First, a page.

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Mayor Says Levi’s Community Room Fee ‘Exorbitant,’ Application Process ‘Bureaucratic’  

A pilot program for the community room at Levi’s Stadium failed to move forward after concerns about the room’s location continued to surface.

At its meeting Tuesday night, the Santa Clara Stadium Authority Board heard from Ruth Shikada, Assistant City Manager, who presented the program for the second time. The six-month program would aim to determine the demand for the room’s use and better establish cost-saving measures.

The agenda item also sought $25,000 from the discretionary fund to match a grant from the 49ers to help subsidize costs associated with the room. According to documents Shikada provided to the board, the cost of putting on a meeting—which would include costs for security, guest services, possible engineering, janitorial and the setup and teardown of the room for a minimum of four hours—would be roughly $2,500 a meeting.

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However, Jim Mercurio, Vice President of Stadium Operations at Levi’s Stadium, said he doubted that the cost for the room would ever approach such a number. He added that the team is committed to “doing things right for those who want to use the room.”

As presented, the process for renting the room would place multiple requirements on the groups requesting its use. The group would need to be certified business or able to prove at least half of its members live in Santa Clara to qualify to use the room.

Council mainstay Deborah Bress took issue with the requirements calling them “crap,” and adding that Shikada’s presentations are always “skewed against the community.”

“We keep getting information on why it won’t work instead of how it will work,” she said. “Stop putting up roadblocks.”

Once a group has requested the 3,375-square-foot room, the City Manager’s Office would check with the 49ers Management Company (ManCo) to determine whether the reservation conflicts with any stadium events where access to the room would be limited.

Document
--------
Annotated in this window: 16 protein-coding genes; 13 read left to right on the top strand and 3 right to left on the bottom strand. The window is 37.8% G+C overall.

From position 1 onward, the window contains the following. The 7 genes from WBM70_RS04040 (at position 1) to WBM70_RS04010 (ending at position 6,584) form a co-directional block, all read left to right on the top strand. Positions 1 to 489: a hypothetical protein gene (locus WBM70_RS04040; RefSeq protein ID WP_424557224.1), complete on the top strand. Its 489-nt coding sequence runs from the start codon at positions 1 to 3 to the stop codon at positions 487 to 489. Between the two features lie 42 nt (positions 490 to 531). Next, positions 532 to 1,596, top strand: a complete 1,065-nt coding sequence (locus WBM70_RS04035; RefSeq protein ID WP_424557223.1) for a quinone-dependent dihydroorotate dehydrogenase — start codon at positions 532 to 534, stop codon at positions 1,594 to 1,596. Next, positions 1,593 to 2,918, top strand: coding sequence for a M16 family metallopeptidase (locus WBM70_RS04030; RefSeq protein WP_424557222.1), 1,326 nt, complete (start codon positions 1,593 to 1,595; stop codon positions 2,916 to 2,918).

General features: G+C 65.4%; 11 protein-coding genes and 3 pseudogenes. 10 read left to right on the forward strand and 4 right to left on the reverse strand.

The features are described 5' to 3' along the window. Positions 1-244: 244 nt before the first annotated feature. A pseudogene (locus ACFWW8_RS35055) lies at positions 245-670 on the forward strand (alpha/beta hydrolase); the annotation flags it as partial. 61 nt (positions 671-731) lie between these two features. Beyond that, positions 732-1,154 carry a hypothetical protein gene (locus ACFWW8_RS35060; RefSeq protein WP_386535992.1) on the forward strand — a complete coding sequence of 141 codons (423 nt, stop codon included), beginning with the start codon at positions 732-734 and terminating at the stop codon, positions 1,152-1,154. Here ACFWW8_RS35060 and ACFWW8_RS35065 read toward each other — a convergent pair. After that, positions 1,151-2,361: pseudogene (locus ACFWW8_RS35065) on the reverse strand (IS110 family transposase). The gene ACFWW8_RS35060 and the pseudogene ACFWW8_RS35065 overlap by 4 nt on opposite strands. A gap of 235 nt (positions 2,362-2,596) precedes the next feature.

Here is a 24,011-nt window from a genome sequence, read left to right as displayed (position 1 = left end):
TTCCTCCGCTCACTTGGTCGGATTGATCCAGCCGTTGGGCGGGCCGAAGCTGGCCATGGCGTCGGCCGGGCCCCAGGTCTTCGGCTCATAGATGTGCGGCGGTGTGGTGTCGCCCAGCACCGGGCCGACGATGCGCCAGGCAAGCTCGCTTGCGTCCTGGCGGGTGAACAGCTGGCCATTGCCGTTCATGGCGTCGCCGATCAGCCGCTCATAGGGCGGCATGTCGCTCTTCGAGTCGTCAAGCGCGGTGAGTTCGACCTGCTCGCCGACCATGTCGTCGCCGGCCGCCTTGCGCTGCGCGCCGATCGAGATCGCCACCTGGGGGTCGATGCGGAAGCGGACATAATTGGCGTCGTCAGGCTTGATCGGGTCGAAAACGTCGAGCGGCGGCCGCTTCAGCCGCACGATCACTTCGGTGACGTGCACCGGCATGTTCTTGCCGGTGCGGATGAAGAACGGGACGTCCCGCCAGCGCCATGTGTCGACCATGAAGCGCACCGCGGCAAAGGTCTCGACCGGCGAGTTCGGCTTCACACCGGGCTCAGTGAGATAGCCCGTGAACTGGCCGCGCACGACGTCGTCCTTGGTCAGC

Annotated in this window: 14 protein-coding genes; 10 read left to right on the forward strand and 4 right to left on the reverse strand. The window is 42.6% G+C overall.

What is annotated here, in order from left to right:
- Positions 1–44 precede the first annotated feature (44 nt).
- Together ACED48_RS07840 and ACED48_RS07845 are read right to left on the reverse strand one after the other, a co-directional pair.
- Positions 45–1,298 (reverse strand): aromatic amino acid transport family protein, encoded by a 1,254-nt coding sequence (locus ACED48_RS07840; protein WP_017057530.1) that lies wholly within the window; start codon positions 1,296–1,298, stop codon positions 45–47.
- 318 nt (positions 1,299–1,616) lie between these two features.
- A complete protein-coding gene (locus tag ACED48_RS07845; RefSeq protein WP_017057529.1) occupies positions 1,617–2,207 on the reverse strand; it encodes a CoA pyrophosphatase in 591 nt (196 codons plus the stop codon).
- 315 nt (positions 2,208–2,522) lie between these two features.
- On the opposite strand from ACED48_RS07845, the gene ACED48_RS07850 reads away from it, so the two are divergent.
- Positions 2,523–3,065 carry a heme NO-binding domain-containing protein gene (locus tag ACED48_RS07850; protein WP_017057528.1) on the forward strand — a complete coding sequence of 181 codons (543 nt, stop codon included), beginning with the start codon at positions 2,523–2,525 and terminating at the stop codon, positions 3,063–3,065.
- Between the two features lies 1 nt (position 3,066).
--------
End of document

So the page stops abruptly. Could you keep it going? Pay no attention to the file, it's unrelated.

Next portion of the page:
“To me it seems like a lot of work to have a meeting for a few hours,” Council Member Debi Davis said. “The need is there. We are bursting at the seams.”

Mayor Lisa Gillmor called the application process “bureaucratic” and the cost associated with renting the room “exorbitant.”

Meetings held during normal operating hours would be the best option since, Shikada said, they offer the best opportunity to reduce costs since stadium employees will already be in the stadium.

A main point of contention for the board and members of the community was the room’s location: the “bowels” of the stadium without direct outdoor access. When voters approved building the stadium, a dedicated space had yet to be identified for the community room.

Hosam Haggag, another Council mainstay, said the City “got played” and allowing the pilot program to proceed as presented would be an “acknowledgement of how we got scammed.”

However, Council Member Pat Kolstad called the pilot program a “great idea” and said he wasn’t going to waste time “trying to refute inaccuracies.”

“It doesn’t say it is cast in concrete,” he said. “Things change as the needs of the community change.”

Kolstad’s comments drew guffaws and derisive laughter from Bress, who at one point said, “You have got to be kidding me,” causing the mayor to bang the gavel and threaten to throw Bress out if she continued her comments from the audience.

In the end, Kolstad instead recommended, following some insights from City Manager Deanna Santana, that the board bounce the item back to the City Manager’s Office to look into alternative locations. That motion passed unanimously.

Measure J Audit

The board also heard briefly regarding the Harvey Rose & Associates audit concerning Measure J compliance at the stadium.

City Manager Deanna Santana told the board that of the 37 audit recommendations, 10 are complete and 14 are “partially” complete.

Santana said she would return on Jan. 22 with a more detailed timeline for the recommendations and financial reports.

Closed Session

In a closed session meeting prior to the Stadium Authority meeting, the Council approved making Brian Doyle—who has been serving as “Interim” City Attorney since Richard (Ren) Nosky quit amid his review earlier this year—to full-time, permanent City Attorney.

An employment agreement will come before the Council on Dec. 19.

Council Member Patricia Mahan and Vice Mayor Dominic Caserta were absent.

The next Stadium Authority Board meeting will take place Jan. 30, 2018 in the Council Chambers at City Hall, 1500 Warburton Ave. in Santa Clara.

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